|BSO principal horn James Sommerville in concert Sunday with the Handel and Haydn Society. (Petr Metlicka)|
Medals for courageous service are not typically given out in classical music, but if they were, I would nominate any soloist who willingly takes on the natural horn. It looks more or less like its latter-day descendant, but it has no valves, so pitch is controlled by either manipulating one's lips or by hand-stopping, that is, plugging the bell with one's hand. Combine this unwieldy ancient instrument with a modern audience's expectations of virtuosity and accuracy, and you have the makings of a perfect storm.
But this is the instrument that many composers had in their ears when they wrote their concertos for horn, so out it comes when these works are played by period instrument bands. Of course, one can only guess how the horn actually sounded back then. We tend to assume that instrumental technique improves with the march of the centuries, but to watch a contemporary soloist wrestle with a natural horn is to stick a thumb in the eye of any myth of progress. This is a kind of wrestling match with the past, and the past typically wins, or at least scores a lot of points.
So it was for the valiant James Sommerville, principal horn of the Boston Symphony Orchestra, who appeared in Symphony Hall this weekend as soloist with the Handel and Haydn Society under the direction of its conductor laureate, Christopher Hogwood. Either exceedingly brave or a glutton for punishment, Sommerville played not one but two concertos, by Haydn and Mozart, and Hogwood led the orchestra in symphonies by the same two composers.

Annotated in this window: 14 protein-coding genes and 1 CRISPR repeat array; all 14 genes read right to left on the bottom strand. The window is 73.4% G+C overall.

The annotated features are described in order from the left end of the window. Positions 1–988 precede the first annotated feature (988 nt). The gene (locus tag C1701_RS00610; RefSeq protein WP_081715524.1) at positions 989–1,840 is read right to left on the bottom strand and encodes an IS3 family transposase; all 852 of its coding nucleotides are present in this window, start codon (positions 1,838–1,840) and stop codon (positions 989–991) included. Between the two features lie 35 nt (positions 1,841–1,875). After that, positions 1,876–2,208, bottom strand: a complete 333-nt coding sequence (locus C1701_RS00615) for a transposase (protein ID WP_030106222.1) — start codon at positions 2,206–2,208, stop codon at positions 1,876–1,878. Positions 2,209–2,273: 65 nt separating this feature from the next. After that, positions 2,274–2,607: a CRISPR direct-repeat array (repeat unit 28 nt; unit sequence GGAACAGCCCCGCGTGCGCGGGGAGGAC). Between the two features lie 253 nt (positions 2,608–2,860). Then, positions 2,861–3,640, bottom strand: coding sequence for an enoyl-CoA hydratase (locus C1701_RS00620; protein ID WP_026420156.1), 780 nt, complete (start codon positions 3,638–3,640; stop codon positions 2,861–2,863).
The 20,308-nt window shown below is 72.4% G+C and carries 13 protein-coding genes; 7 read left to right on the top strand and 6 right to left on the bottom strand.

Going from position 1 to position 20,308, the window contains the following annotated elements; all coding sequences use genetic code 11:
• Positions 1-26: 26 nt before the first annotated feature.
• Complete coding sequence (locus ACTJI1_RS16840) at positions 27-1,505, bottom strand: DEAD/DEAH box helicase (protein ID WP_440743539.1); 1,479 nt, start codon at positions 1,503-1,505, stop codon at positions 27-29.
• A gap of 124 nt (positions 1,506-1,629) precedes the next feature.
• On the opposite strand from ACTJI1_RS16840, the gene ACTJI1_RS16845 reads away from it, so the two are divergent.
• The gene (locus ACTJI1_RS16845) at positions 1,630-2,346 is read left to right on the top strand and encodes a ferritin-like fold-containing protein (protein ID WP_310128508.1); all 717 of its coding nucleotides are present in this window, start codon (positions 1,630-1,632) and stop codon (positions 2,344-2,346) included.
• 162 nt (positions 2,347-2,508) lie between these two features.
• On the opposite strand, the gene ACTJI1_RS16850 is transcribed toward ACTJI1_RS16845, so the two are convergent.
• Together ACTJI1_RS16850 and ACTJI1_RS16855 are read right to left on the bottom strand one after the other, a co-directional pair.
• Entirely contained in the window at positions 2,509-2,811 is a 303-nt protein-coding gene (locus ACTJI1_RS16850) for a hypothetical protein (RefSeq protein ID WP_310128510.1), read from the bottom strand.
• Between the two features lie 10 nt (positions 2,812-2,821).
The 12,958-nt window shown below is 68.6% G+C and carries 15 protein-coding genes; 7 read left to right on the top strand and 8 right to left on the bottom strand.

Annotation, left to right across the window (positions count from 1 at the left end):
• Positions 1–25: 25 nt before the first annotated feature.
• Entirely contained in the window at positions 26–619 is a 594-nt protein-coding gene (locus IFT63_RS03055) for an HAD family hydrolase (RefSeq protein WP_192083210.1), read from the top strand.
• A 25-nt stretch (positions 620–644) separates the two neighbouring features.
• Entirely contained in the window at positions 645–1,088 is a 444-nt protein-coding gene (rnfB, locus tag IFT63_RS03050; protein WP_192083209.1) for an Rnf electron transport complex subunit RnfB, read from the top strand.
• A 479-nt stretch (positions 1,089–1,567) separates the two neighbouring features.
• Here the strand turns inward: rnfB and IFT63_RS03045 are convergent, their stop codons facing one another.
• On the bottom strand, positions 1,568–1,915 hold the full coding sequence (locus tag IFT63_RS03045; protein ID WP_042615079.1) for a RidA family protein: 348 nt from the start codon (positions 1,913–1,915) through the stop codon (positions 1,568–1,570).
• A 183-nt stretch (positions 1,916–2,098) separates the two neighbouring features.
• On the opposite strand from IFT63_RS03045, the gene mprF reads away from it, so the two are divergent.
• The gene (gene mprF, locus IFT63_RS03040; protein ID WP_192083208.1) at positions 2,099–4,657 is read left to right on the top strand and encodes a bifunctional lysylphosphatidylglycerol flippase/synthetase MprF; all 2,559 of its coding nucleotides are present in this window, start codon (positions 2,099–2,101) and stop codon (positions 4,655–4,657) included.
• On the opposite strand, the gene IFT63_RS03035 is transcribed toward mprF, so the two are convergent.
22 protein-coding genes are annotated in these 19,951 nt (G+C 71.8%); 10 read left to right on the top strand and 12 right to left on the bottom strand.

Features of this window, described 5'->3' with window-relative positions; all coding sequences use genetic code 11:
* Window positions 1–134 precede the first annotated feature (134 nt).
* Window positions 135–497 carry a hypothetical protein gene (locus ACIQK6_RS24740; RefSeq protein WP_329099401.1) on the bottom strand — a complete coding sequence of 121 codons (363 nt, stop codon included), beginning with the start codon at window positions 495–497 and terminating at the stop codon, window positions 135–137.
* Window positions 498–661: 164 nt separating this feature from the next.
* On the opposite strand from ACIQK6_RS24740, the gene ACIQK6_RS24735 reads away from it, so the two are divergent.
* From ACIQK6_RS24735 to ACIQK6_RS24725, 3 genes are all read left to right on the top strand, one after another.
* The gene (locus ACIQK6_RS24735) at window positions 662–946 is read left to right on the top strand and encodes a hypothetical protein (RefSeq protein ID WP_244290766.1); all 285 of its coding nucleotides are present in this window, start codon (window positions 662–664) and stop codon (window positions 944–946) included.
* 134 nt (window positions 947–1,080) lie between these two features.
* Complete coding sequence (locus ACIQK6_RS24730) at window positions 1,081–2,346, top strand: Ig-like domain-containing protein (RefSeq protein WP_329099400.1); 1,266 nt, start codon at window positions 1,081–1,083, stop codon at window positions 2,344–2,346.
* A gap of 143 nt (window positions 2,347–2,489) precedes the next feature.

Given what he was up against, Sommerville played with considerable eloquence and grace on Sunday evening, the second of two concerts. The performances were far from flawless - the past scored its share of points - but at his best, Sommerville produced a tone that was pure, mellow, and extremely flexible. He also did very nimble work in the brisk finale of Haydn's Horn Concerto No. 1.
Mozart never finished the first movement of his Concerto in E-flat Major (K. 370b + K. 371), so the Harvard musicologist Robert Levin did, and smoothly. The delicacy of Sommerville's playing in this work's final paragraphs made its conclusion a particular pleasure.
The music that bookended Sommerville's two concertos was a less unequivocal success. Mozart's Symphony No. 25 had sufficient youthful energy and vigor, but, under Hogwood's direction, the strings were missing the impeccable intonation and the tightly groomed, well-sculpted sound they have commanded on other occasions, and the brass playing was woefully uneven. Things improved modestly for Haydn's Symphony No. 88; the Largo sagged under Hogwood's baton, but the finale was a dash in high spirits.
Jeremy Eichler can be reached at firstname.lastname@example.org.